Thursday, June 09, 2011
Adaptation: Brian Stableford
First Published: 1820
The Blurb: I felt a fire in my veins that devoured me. My eyes shone in the profound gloom, my burning lips quivered, the quaking earth opened up, and like terrifying claps of thunder, these terrible words resounded in mid-air: "Vampire woman! Emerge from the tomb!"
The mysterious Lord Ruthwen travels to Venice and strikes again, killing the beautiful Bettina and torturing her lover, Léonti, who swears to avenge her. He joins vampire hunters Aubrey and Nadoor Ali to search for the elusive monster...
Cyprien Bérard's The Vampire Lord Ruthwen (1820) was the first sequel to continue John-William Polidori's 1819 ground-breaking story that had introduced the character of the handsome, but evil Vampire lord. Also drawing upon The Thousand and One Nights for inspiration, Bérard weaves stories of mystical Venice, Arabian Nights and Vampire legends into one exotic and suspenseful tale of revenge against the Undead.
"A significant stepping-stone in the evolution of the modern image of the vampire, foreshadowing the other major thread of subsequent vampire fiction: the seductive female vampire." Brian Stableford.
The review: BlackcoatPress again make an important part of the development of vampire literature available for a modern audience.
This is the fourth Lord Ruthven orientated book they have released, this time with Ruthven’s name changed by the original author. The previous volumes were Lord Ruthven the Vampire, The Return of Lord Ruthven and Lord Ruthven Begins. Those three volumes included a lot of scripts as Ruthven was adopted as a character by the theatre, much as the theatre and the movies would adopt Dracula years later. The third volume, whilst fairly important from a genre fan's point of view, did suffer from the feeling that it was almost an afterthought when compared to the other two volumes and the wealth of material they contained.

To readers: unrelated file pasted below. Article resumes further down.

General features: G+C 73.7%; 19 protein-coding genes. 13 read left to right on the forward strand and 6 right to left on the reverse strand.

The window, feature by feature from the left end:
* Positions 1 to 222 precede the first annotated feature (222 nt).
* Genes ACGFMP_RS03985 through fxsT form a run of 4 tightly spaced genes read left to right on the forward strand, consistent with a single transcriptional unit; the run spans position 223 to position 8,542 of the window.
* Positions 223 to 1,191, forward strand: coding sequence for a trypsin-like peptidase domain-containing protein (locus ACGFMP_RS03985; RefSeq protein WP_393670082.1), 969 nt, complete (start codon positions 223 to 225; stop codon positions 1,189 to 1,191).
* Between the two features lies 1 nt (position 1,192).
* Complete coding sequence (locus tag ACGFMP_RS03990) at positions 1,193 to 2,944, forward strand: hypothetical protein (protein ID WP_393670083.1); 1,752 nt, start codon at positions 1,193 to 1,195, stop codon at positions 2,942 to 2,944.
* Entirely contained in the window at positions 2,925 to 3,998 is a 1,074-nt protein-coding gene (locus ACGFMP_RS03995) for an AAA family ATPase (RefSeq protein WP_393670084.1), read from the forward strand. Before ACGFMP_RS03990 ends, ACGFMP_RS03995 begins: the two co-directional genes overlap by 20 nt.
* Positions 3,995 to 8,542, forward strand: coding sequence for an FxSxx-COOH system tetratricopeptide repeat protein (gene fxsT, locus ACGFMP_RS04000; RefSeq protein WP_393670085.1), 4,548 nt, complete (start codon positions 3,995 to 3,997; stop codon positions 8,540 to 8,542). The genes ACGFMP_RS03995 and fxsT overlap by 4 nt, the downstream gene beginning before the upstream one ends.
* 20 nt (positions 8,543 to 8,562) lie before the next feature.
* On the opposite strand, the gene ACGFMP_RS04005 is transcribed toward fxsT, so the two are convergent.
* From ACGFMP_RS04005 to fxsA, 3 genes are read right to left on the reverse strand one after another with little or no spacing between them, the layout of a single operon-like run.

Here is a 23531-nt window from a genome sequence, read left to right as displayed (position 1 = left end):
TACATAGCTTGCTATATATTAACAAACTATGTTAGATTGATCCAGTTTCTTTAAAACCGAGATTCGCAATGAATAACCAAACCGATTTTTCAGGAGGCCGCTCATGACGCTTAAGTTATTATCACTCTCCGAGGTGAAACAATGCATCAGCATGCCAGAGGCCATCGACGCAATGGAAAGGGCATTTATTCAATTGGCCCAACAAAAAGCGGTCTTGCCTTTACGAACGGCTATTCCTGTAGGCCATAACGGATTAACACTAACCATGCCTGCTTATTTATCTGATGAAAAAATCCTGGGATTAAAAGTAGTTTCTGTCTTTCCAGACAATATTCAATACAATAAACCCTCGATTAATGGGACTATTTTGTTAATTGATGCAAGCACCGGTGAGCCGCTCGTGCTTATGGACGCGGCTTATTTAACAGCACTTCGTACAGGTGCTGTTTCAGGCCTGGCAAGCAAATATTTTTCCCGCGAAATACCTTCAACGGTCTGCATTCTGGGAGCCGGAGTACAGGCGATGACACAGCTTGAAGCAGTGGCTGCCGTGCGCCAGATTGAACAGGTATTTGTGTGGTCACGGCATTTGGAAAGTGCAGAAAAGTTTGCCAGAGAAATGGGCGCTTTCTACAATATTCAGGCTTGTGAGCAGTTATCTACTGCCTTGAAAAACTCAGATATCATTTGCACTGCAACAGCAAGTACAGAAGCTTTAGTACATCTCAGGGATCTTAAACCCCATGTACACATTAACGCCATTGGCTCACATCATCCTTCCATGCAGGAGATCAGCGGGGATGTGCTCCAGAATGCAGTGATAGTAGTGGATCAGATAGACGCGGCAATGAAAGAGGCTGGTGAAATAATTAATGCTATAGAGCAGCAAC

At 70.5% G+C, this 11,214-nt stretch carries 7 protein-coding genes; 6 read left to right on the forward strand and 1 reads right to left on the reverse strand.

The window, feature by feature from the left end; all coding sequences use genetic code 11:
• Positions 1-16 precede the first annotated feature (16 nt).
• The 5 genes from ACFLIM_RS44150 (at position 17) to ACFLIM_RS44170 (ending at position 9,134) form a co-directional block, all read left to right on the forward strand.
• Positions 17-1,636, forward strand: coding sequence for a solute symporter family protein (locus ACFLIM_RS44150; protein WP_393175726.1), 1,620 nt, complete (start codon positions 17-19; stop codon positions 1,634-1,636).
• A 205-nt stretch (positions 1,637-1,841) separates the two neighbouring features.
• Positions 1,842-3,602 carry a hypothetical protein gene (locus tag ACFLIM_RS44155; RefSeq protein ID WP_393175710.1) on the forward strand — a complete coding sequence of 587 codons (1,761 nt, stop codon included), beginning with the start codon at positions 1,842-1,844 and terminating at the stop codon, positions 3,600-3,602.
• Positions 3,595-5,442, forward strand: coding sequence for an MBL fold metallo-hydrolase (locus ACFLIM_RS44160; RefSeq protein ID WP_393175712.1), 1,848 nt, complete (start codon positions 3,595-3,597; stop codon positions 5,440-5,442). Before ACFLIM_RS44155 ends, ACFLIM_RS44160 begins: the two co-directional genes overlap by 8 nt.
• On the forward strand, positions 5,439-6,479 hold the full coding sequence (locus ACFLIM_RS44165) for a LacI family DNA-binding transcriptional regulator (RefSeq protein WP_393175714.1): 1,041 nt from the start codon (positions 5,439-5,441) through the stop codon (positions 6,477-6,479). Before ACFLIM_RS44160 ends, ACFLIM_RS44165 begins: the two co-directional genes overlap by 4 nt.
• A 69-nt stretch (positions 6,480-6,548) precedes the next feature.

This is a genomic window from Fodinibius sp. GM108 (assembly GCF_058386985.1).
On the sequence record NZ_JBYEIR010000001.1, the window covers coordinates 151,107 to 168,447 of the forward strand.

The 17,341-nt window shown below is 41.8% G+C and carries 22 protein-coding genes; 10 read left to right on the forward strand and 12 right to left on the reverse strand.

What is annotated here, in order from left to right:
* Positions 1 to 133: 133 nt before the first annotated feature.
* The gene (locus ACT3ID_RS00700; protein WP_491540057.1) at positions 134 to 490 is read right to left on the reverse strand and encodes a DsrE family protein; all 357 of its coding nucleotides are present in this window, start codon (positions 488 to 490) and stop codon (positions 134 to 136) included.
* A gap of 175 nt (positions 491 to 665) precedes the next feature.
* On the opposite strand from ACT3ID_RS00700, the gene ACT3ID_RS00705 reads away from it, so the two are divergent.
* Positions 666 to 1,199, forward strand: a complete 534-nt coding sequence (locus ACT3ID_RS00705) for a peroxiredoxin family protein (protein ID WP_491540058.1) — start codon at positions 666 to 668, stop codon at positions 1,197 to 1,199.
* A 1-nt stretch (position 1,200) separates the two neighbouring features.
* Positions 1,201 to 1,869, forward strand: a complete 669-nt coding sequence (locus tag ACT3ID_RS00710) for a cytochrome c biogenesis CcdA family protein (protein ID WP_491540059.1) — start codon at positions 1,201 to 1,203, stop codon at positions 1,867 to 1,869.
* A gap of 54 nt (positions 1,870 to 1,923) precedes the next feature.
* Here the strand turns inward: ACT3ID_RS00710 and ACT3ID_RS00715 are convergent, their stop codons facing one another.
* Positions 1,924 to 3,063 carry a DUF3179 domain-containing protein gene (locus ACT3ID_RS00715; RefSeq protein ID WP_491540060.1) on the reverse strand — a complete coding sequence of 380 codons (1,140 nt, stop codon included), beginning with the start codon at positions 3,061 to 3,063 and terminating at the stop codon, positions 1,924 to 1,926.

This volume is a translation and adaptation of a novel produced by Cyprien Bérard as a sequel to Polidori’s original and, as a piece of literature, it is poor… it is a melodramatic romance, a hack piece of prose cashing in on the original story's popularity… however, as a piece of genre material it is an important work. As Stableford says in the blurb, this introduced the female vampire into the genre, indeed Bérard calls her the first example of a female vampire within the narrative, and – most interestingly – she overcomes her initial bloodlust for her own lover, a bloodlust that is well disguised within the prose and mentioned only as a desire to torment her lover. When that is achieved she is met by an angel and is tasked as being a celestial agent to help bring the evil of Ruthwen to an end, meaning that the 'good vampire' has a pedigree going back to some of the earliest vampire prose.
As for any other (male) vampire, we are are told that they are, “Strangers to remorse and pity, vampires choose for victims those who are most charming in their delightful form, most interesting in their weakness, and most enchanting in their beauty.”
As well as Ruthwen, Bérard adds in Aubrey from the original tale who is pursuing the vampire across Europe to avenge his sister who, of course, perished at Ruthwen's hand at the end of the original story.
As poor a piece of prose as this might be (and I am confident that the quality is dependent on the original author and not the adaptation and translation), this is a necessary volume for the student of the vampire in literature – as such the book is difficult to score. 7 out of 10 is a score raised because of the importance of the contents rather than reflective of the quality of the art.